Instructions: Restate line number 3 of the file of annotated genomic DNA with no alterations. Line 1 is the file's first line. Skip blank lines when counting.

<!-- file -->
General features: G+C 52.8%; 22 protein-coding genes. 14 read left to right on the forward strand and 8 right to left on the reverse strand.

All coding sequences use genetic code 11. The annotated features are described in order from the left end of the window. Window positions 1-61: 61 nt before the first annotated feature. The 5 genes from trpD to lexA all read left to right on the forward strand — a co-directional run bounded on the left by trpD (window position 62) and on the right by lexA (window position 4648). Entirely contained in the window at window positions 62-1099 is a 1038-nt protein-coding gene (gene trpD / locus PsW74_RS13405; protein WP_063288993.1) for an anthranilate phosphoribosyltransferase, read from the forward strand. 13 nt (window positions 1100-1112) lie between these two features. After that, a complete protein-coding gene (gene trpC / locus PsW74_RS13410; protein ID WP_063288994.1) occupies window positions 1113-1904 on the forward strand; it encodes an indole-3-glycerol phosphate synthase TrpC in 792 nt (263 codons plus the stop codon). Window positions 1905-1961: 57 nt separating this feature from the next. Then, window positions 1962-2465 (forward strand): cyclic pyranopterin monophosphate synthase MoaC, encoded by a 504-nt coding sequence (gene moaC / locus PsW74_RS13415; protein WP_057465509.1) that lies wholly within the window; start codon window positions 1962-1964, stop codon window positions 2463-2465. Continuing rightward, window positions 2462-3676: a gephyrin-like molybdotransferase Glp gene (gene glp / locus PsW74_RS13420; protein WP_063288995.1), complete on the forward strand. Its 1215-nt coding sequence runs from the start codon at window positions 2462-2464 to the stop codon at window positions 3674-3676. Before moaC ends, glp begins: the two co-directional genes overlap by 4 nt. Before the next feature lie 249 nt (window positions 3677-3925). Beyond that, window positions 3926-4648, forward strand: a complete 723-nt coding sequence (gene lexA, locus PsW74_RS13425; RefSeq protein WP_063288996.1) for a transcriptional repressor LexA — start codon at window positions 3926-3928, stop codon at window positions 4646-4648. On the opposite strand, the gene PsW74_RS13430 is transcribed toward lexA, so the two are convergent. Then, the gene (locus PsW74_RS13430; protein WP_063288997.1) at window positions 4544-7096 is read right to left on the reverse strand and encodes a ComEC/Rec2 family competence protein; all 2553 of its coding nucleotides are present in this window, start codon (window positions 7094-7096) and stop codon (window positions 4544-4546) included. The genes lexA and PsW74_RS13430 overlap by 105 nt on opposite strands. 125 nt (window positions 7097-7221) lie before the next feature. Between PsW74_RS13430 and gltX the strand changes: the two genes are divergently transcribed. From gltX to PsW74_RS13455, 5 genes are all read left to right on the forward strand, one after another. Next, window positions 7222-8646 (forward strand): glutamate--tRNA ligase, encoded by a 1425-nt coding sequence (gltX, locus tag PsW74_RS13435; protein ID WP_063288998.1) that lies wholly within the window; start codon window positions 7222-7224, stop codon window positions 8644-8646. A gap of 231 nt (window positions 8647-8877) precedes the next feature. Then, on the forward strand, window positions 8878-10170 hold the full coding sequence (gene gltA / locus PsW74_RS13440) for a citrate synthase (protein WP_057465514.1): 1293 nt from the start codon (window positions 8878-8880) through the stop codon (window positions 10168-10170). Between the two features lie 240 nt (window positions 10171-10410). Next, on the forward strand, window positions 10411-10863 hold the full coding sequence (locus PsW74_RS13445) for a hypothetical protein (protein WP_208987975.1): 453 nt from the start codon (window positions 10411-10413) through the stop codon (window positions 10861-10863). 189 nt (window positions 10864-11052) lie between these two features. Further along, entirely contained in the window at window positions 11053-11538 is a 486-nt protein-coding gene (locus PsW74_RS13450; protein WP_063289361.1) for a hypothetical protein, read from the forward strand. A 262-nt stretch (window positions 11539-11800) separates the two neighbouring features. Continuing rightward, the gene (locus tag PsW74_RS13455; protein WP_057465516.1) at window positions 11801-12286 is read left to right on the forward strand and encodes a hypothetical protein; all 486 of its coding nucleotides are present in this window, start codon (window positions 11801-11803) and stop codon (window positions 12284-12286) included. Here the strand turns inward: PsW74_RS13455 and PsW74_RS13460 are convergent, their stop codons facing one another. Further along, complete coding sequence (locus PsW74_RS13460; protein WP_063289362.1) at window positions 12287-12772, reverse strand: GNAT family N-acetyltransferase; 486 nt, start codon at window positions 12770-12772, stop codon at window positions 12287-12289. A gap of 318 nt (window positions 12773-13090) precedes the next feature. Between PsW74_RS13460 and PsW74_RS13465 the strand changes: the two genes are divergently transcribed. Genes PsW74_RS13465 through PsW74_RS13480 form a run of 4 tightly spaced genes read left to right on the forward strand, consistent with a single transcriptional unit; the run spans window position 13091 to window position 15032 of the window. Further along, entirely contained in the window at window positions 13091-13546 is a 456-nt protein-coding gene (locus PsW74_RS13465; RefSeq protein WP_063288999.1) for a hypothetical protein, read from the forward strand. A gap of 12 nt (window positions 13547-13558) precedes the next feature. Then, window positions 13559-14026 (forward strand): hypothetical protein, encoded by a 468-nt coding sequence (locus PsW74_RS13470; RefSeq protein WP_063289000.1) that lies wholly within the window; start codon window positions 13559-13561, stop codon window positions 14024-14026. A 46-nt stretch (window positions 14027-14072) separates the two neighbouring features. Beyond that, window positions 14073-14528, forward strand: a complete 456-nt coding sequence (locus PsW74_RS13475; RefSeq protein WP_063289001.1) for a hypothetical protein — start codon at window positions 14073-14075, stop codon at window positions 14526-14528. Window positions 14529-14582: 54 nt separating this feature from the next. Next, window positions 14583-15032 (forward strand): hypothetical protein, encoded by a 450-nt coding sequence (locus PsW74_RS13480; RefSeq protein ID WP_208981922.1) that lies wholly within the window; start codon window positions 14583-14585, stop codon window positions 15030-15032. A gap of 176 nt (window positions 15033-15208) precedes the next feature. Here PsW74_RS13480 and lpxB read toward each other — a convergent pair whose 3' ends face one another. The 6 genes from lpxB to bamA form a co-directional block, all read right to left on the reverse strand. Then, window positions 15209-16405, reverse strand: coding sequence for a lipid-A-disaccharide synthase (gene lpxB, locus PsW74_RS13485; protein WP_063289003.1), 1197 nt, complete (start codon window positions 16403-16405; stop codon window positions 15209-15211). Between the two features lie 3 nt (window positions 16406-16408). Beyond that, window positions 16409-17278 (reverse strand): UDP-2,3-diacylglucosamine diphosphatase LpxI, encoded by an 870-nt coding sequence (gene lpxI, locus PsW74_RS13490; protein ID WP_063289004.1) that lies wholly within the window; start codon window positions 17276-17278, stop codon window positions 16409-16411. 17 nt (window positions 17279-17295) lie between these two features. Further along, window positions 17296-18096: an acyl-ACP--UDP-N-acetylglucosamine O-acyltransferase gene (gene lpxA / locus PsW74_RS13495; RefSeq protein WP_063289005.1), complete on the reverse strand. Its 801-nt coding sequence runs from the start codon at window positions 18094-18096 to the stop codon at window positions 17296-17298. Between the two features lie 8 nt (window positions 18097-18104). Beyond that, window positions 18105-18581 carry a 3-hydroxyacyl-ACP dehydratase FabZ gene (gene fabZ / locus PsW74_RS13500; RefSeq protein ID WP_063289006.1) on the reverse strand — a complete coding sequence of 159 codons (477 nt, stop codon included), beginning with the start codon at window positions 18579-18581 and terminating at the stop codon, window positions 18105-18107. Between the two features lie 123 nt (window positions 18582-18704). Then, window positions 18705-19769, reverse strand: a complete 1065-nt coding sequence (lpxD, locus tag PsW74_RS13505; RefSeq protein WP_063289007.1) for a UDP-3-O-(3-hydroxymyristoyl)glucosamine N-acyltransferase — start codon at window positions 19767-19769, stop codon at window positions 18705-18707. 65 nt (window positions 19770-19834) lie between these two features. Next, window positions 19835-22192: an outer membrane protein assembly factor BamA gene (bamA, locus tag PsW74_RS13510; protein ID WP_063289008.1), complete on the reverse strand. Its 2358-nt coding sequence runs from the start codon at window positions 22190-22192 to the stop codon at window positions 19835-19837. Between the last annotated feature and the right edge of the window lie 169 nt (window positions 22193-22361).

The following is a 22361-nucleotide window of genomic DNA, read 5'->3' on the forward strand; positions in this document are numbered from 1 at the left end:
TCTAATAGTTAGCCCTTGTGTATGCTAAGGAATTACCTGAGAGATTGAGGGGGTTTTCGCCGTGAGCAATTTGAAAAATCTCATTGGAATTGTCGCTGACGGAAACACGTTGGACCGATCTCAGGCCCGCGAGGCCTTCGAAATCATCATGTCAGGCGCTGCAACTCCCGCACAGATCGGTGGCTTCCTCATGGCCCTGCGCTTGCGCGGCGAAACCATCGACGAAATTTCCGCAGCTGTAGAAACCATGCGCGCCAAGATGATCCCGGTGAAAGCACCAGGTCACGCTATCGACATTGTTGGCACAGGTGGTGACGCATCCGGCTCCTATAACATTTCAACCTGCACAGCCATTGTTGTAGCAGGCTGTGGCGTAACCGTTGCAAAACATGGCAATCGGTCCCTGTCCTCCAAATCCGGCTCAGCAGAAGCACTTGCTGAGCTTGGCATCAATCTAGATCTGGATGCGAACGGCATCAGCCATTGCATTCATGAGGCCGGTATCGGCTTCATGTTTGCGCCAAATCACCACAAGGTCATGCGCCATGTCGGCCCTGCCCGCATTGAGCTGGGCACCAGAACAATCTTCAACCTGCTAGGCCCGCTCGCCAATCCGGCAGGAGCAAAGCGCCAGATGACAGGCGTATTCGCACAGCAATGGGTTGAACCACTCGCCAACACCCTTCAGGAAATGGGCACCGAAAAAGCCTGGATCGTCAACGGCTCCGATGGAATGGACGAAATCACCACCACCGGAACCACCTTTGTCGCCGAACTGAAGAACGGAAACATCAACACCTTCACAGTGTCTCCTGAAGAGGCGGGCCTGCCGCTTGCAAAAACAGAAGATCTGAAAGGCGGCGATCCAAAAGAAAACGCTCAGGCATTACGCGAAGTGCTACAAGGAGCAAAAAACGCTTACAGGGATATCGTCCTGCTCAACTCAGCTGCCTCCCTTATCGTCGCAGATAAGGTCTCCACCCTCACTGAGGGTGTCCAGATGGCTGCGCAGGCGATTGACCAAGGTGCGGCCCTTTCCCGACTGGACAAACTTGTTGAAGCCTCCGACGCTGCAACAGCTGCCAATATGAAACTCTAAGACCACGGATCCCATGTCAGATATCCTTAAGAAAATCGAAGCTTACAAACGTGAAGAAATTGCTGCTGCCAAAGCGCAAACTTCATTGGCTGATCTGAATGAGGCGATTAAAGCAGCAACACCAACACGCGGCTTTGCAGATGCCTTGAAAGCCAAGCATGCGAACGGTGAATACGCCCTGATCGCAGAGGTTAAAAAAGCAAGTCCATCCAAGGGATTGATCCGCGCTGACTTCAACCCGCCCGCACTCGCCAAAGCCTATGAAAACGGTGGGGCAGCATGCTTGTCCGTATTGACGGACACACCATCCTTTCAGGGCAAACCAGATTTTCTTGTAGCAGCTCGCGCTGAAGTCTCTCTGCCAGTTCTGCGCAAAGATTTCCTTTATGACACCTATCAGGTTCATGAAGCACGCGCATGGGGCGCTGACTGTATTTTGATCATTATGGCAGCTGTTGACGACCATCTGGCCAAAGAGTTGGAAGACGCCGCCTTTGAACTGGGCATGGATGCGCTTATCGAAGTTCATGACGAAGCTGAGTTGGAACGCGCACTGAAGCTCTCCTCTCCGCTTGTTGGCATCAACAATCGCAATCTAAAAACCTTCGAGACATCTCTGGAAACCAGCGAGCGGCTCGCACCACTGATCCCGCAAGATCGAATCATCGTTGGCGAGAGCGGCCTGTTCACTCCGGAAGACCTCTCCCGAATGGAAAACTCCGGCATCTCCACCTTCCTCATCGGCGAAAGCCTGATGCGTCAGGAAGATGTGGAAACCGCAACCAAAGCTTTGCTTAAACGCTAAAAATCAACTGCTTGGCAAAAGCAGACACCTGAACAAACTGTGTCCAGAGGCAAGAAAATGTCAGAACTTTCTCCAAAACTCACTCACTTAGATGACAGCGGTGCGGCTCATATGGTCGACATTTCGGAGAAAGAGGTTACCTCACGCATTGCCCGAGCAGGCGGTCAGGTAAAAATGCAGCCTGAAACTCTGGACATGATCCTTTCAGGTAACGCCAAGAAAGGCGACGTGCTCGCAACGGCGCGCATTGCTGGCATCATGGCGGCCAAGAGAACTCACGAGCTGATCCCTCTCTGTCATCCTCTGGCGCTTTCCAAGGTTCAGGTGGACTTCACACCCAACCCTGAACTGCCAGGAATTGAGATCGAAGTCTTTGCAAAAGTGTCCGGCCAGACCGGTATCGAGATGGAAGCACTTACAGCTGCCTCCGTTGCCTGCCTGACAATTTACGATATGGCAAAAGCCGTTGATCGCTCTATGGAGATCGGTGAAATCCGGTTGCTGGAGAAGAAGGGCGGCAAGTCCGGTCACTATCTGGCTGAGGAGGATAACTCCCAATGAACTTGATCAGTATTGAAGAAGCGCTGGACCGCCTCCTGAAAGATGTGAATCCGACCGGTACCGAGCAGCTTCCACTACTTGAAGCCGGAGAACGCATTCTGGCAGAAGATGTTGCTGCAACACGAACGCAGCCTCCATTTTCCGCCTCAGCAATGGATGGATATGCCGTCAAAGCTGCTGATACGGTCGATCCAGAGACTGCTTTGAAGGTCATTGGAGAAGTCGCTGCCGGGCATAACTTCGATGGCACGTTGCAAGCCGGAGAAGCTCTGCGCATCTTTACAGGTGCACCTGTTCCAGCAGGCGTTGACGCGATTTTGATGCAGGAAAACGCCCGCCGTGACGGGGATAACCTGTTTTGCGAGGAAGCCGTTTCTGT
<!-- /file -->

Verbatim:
The following is a 22361-nucleotide window of genomic DNA, read 5'->3' on the forward strand; positions in this document are numbered from 1 at the left end: